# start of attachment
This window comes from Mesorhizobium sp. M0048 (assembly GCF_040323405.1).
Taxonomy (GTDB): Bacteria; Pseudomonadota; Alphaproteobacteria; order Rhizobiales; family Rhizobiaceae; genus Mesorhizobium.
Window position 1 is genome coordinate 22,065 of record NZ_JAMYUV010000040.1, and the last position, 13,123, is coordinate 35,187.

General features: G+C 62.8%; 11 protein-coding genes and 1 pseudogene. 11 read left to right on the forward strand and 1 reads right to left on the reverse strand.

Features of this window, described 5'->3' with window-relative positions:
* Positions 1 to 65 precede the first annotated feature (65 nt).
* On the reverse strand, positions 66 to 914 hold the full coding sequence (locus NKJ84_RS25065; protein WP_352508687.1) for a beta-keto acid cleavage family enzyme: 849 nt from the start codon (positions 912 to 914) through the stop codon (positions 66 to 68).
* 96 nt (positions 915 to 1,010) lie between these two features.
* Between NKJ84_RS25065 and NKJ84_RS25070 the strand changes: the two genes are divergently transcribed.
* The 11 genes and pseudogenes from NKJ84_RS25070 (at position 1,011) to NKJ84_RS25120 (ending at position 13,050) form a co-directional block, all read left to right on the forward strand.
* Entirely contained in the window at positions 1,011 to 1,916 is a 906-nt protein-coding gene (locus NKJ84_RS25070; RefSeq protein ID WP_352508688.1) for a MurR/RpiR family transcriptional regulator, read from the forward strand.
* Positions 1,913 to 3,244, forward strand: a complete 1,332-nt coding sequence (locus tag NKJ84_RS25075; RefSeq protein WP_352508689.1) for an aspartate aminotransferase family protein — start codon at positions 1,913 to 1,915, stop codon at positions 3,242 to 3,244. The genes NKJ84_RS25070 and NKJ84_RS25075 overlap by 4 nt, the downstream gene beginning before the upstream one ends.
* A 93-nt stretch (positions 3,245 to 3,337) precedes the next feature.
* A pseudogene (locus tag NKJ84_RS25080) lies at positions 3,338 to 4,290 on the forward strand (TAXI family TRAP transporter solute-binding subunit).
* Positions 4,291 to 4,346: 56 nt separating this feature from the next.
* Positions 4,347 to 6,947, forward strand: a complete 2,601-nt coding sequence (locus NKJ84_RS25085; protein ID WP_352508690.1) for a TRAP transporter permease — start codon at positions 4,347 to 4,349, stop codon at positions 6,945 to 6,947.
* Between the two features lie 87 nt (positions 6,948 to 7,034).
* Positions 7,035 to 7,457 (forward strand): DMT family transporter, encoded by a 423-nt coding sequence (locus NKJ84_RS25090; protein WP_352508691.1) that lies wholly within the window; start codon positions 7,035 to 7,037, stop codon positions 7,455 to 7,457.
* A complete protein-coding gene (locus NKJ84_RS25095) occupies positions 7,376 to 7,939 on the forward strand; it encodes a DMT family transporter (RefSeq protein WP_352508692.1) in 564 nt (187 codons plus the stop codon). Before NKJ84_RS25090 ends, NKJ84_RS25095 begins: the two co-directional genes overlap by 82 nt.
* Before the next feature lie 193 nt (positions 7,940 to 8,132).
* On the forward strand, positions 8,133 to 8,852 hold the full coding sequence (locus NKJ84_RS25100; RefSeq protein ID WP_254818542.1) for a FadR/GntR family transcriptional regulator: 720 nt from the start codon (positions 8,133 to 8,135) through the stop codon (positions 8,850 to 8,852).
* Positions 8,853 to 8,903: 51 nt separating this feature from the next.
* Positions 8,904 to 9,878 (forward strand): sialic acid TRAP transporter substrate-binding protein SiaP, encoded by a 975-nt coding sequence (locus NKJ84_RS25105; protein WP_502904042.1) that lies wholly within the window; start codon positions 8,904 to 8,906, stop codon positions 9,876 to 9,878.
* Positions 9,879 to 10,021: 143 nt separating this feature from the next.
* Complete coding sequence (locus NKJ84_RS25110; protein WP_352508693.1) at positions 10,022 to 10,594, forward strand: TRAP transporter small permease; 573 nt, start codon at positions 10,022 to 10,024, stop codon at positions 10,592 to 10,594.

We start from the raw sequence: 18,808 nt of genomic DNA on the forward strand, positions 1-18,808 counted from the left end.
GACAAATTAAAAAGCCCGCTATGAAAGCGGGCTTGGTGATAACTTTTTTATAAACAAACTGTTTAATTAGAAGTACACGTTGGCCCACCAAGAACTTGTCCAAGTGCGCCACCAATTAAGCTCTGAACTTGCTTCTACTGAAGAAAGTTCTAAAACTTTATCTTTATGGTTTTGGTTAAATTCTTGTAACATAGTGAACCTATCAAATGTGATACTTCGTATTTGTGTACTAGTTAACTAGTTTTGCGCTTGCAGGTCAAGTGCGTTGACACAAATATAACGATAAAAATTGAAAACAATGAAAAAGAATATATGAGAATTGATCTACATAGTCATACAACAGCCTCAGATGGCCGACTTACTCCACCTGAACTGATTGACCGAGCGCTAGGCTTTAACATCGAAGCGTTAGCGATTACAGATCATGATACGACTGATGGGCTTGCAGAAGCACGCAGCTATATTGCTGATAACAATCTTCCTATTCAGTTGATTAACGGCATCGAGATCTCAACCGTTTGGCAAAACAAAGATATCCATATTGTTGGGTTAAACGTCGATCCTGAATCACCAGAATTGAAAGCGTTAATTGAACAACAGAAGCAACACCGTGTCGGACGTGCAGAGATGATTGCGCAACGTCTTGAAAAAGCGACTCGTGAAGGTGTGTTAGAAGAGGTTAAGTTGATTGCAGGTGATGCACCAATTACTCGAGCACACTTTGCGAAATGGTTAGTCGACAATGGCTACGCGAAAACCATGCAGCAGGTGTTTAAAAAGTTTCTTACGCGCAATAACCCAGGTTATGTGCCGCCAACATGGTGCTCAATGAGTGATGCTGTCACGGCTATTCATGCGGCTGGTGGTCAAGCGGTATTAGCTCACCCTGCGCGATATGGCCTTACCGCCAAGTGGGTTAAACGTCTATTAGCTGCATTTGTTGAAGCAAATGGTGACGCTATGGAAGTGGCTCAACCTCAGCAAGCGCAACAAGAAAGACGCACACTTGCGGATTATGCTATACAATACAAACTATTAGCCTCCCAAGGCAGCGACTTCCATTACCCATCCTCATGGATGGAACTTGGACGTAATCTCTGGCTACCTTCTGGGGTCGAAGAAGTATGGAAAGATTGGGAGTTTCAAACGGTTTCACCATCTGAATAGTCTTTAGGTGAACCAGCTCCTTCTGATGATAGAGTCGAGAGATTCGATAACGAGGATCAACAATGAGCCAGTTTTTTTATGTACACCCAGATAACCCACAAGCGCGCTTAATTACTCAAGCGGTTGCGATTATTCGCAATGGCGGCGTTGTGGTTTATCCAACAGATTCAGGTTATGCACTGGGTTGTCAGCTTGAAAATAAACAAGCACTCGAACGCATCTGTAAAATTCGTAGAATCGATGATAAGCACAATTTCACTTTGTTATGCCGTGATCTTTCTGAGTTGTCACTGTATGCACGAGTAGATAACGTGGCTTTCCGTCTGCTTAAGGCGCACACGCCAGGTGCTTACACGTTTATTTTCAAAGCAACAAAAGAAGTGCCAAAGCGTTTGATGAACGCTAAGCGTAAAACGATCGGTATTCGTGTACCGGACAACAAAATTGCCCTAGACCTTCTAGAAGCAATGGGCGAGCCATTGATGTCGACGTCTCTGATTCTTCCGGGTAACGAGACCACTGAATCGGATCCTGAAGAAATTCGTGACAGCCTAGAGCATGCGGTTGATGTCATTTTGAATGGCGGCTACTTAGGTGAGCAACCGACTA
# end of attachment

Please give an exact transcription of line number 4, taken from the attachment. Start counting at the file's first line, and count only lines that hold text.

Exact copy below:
General features: G+C 62.8%; 11 protein-coding genes and 1 pseudogene. 11 read left to right on the forward strand and 1 reads right to left on the reverse strand.